Shillong (ISW) - India had a neonatal mortality rate of 25.4 per 1,000 live births last year. In other words, an average of little more than 25 children out of 1,000 live births died within 28 days of their births. It is far above the global average of 19 per 1,000 live births recorded last year.
A group of researchers at the Indian Institute of Science (IISc), Bangalore have come up with a solution that promises to reduce new-born deaths significantly. The solution addresses the issue of hypothermia, which is one of the major causes of neonatal deaths. Hypothermia is a medical condition where body rapidly loses temperature. Premature babies, are highly vulnerable to develop the condition as they do not have enough body fat.
The solution is in the form of a small device. It works by constantly monitoring the baby's body temperature and alerts the doctor if it goes down below the threshold limit. The device is designed to stream temperature data to the treating paediatrician through a mobile phone so that immediate corrective measures could be taken as and when temperatures drop to dangerous levels.
The device is required to be placed next to the baby's body near the navel, taped on to the body, said Dr. Amrutur Bharadwaj, leader of the research team and Chairman of the IISc's Robert Bosch Centre for Cyber Physical Systems.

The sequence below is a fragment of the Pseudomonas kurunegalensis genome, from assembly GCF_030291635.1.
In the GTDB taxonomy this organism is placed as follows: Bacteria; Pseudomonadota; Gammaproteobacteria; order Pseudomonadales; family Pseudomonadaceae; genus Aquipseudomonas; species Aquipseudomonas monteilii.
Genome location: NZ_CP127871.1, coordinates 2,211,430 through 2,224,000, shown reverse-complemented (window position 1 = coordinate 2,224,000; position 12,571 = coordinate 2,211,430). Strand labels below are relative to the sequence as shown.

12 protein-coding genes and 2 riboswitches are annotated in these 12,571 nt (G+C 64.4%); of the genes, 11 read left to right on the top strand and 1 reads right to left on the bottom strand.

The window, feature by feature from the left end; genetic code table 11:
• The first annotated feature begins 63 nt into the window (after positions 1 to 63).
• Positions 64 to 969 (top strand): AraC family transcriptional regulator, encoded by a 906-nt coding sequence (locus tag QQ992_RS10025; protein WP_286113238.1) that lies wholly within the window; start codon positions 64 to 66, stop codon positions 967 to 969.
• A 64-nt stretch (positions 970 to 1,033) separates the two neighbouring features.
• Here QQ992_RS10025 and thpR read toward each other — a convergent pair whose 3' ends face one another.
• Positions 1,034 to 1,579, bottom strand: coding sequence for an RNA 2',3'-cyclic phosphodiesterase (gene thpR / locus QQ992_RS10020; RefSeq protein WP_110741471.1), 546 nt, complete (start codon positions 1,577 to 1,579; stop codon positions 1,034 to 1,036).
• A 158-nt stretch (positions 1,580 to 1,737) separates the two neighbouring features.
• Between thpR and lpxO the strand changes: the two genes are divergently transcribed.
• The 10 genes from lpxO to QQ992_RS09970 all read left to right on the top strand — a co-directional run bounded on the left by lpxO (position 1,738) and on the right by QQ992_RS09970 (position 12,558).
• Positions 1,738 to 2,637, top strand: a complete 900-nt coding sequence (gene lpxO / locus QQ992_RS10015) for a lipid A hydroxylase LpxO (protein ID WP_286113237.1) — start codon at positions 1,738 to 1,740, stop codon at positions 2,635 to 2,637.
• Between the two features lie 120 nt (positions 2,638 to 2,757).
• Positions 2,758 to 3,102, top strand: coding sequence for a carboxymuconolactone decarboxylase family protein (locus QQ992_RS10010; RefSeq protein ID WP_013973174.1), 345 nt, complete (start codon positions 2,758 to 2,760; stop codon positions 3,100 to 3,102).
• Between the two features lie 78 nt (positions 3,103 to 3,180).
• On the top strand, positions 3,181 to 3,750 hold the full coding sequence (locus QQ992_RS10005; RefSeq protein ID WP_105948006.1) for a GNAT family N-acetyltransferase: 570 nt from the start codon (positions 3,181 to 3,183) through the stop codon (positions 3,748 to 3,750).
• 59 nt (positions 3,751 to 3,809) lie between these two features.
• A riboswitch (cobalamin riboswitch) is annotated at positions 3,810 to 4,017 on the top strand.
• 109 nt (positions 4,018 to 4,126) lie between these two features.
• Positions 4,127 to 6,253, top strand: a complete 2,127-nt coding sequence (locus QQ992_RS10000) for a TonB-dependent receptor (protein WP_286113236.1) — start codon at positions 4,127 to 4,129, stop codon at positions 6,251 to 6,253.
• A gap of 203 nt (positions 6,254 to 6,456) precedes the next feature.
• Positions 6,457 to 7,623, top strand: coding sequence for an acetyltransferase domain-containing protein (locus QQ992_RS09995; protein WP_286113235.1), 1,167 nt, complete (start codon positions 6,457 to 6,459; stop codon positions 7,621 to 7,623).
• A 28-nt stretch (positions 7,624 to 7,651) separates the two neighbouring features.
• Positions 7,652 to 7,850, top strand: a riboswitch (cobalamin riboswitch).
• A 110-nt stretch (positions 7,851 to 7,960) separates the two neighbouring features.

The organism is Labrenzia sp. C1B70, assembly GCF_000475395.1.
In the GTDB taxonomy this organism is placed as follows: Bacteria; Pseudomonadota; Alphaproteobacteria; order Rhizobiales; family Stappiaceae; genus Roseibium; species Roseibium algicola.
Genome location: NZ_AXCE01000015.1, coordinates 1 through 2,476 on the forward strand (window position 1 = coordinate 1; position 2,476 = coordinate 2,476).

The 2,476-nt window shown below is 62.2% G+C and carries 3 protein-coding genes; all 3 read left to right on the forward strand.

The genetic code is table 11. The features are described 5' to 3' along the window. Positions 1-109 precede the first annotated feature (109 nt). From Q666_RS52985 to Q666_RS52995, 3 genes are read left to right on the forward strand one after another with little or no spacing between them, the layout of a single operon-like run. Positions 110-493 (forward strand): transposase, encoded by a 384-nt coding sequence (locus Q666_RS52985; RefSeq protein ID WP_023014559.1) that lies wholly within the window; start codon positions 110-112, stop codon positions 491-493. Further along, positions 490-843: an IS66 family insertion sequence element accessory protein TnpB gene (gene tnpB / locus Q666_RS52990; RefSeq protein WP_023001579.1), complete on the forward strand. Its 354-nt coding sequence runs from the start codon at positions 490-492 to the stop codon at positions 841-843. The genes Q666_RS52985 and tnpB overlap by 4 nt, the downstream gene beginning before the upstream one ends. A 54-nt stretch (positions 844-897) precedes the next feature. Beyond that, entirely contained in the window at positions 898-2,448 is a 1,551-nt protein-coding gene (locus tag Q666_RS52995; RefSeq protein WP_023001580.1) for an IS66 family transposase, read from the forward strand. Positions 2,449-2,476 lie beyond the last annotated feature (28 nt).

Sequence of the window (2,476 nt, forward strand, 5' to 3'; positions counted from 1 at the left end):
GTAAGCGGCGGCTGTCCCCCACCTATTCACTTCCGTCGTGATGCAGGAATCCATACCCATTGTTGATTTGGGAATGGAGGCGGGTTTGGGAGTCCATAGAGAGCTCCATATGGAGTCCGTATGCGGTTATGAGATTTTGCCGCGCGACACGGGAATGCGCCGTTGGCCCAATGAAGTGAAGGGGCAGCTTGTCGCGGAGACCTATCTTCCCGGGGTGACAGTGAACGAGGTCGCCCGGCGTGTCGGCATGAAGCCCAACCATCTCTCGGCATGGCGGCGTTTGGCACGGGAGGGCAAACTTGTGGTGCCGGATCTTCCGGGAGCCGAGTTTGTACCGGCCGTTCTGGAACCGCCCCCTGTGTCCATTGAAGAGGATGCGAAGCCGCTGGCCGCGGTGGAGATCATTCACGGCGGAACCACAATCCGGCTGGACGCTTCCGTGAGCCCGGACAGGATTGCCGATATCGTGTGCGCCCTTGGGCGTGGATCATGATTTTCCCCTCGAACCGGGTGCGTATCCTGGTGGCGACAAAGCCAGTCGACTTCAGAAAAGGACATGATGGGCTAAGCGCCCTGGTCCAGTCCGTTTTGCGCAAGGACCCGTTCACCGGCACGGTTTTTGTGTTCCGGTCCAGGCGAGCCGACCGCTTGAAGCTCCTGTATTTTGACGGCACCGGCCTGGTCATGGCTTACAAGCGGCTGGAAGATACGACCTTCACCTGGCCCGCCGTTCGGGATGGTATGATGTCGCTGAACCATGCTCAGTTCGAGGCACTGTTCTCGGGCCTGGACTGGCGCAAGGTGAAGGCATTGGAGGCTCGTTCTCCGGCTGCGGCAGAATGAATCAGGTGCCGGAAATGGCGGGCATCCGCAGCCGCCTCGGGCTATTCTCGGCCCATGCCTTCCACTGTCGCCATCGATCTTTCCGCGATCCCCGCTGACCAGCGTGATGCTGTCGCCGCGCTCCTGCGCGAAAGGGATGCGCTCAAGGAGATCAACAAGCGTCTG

The device also consists of an accelerometer to keep a track of what angle the baby is being held. "This is essential to ensure that the child is able to breathe properly. Under no circumstance, the baby should be lying on its stomach," Dr. Bharadwaj added.
The device has been tested successfully on 80 children. It has been developed in association with St Johns Research Institute and St. John's Medical College in Bangalore.
"The device would be particularly useful in rural areas, where there is lack of adequate neonatal intensive care units (NICUs). In urban centres, it is possible to keep the babies in NICUs for days on end. But, it is not the case in the rural set up. The device in a way will be like taking NICUs to the homes of the needy babies," he said.
Dr. Bharadwaj made a presentation on the device at the annual meeting of the Indian Academy of Science, which is currently on at the North East Hill University (NEHU), Shillong. Over 160 scientists from different parts of the country are participating in the meeting, which began on Friday.
Source: India Science Wire
Image courtesy: Wikimedia Commons (For representative purpose only)